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Algeria warns military intervention would worsen situation in Mali

English.news.cn   2012-11-11 06:02:19            

ALGIERS, Nov. 10 (Xinhua) -- A military intervention in Mali is a useless step in current juncture, as it would only worsen the situation, Kamel Rezzag Bara, an advisor to Algerian President, said on Saturday.

Bara told the local national radio that a peaceful settlement of the Malian crisis is still possible, saying "it's necessary to reach an acceptable agreement to avoid the spill over of the Malian conflict into neighbouring nations."

The official further added that the solution to the crisis in Mali requires helping this violence ridden country "to develop a roadmap in agreement with all parties in Bamako to get out of the political crisis there."

Furthermore, Bara indicated that the international community should distinguish between Tuareg rebels, namely Ansar Dine and the National Movement for the Liberation of Azawad (MNLA), who carry political claims, and terror groups belonging to al-Qaida organization and drug trafficking gangs.

The official further specified that "the vision of Algeria in terms of settling the conflict in Mali is based on its deep awareness of the danger it is exposed to, and this why Algeria has started dealing with the situation in the aftermath of the Libyan crisis."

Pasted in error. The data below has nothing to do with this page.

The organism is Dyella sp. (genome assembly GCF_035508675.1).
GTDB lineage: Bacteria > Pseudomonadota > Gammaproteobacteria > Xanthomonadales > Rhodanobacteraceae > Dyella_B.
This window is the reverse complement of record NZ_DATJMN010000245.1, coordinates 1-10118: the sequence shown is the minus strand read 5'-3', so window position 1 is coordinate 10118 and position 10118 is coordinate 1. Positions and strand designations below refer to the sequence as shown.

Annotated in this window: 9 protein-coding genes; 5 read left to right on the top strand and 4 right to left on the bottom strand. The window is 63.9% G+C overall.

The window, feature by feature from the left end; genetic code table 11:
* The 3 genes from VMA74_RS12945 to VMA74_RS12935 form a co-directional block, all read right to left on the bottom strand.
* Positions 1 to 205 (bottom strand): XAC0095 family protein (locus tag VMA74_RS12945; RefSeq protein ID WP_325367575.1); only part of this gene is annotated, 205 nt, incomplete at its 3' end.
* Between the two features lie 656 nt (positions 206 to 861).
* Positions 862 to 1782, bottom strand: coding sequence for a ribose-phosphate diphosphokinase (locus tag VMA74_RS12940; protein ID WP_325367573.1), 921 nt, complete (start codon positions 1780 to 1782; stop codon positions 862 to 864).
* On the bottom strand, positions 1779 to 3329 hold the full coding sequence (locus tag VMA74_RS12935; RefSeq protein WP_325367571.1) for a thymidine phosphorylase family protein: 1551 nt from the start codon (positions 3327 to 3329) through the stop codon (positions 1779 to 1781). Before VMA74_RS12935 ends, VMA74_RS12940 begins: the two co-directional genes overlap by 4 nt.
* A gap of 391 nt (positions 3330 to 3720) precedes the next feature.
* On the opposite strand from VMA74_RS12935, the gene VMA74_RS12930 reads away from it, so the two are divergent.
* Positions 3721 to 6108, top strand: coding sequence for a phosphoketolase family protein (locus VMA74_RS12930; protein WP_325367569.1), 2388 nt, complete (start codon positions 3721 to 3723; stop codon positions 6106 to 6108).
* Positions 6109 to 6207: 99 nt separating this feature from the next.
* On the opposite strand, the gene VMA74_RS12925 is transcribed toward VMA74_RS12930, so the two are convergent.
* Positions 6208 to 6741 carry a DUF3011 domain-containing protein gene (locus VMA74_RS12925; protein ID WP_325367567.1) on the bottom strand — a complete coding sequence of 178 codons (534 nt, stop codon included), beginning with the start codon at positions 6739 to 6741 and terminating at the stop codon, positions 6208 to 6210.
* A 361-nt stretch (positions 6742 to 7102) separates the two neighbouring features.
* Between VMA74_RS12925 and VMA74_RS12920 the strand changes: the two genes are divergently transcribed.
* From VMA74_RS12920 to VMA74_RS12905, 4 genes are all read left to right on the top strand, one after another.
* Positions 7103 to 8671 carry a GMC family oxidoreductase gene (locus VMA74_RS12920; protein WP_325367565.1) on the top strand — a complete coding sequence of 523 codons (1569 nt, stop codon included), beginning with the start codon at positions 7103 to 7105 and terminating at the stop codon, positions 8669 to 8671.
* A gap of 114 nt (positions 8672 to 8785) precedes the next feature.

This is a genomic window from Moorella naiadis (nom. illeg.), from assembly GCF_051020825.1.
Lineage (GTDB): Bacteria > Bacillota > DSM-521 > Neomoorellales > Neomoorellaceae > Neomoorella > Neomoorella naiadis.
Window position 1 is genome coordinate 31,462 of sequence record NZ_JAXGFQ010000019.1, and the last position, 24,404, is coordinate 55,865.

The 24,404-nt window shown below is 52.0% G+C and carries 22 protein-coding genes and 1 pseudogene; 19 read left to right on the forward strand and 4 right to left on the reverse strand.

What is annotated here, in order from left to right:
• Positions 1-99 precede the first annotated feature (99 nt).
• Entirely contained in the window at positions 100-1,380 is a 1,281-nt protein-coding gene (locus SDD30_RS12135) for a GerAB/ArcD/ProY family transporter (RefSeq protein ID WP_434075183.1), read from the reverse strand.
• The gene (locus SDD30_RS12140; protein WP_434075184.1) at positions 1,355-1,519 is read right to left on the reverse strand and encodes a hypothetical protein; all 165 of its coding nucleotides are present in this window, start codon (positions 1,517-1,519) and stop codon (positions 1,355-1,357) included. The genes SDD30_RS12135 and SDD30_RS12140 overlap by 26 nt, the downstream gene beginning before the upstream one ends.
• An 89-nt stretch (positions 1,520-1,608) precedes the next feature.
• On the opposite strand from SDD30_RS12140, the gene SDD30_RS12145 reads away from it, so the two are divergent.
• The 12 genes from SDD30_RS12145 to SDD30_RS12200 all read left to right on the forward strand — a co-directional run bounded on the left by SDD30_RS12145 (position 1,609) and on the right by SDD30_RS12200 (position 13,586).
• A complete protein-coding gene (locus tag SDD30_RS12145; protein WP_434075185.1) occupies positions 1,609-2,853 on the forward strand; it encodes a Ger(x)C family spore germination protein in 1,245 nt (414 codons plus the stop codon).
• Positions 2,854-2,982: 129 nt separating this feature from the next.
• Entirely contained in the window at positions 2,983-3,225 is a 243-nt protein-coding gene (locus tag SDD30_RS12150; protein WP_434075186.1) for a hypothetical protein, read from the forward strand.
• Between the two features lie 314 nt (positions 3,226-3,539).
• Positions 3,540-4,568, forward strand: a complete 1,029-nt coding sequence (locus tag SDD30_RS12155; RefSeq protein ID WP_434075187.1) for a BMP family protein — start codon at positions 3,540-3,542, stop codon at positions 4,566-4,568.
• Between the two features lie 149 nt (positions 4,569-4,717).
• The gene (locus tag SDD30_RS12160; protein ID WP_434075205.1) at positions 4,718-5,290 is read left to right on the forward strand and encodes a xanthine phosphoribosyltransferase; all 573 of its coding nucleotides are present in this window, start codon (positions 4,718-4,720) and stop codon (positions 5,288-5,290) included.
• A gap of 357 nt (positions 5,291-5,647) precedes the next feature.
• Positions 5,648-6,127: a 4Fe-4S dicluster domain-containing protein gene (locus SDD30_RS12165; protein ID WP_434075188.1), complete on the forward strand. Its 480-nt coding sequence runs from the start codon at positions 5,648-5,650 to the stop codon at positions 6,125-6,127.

Algeria is participating on Sunday in the extraordinary summit of the Economic Community of West African States (ECOWAS) in the Nigerian capital of Abuja, to discuss a military intervention in Mali.

On Wednesday, Special Envoy of the UN Secretary General for the Sahel Region, Romano Prodi, paid a working visit to Algeria, as he discussed the crisis hitting northern Mali with Algerian top officials.

Prodi was quoted by the official APS news agency as saying that the United Nations appreciates any effort to achieve peace in northern Mali, adding that "If there must be a military intervention it would be a last resort."

The United Nations has recently asked the African Union and the Economic Community of West African States (ECOWAS) to produce a detailed plan for a possible military intervention in northern Mali, where Al-Qaida linked terrorists have been a dominant force since the March 22 military coup.

Editor: Mu Xuequan
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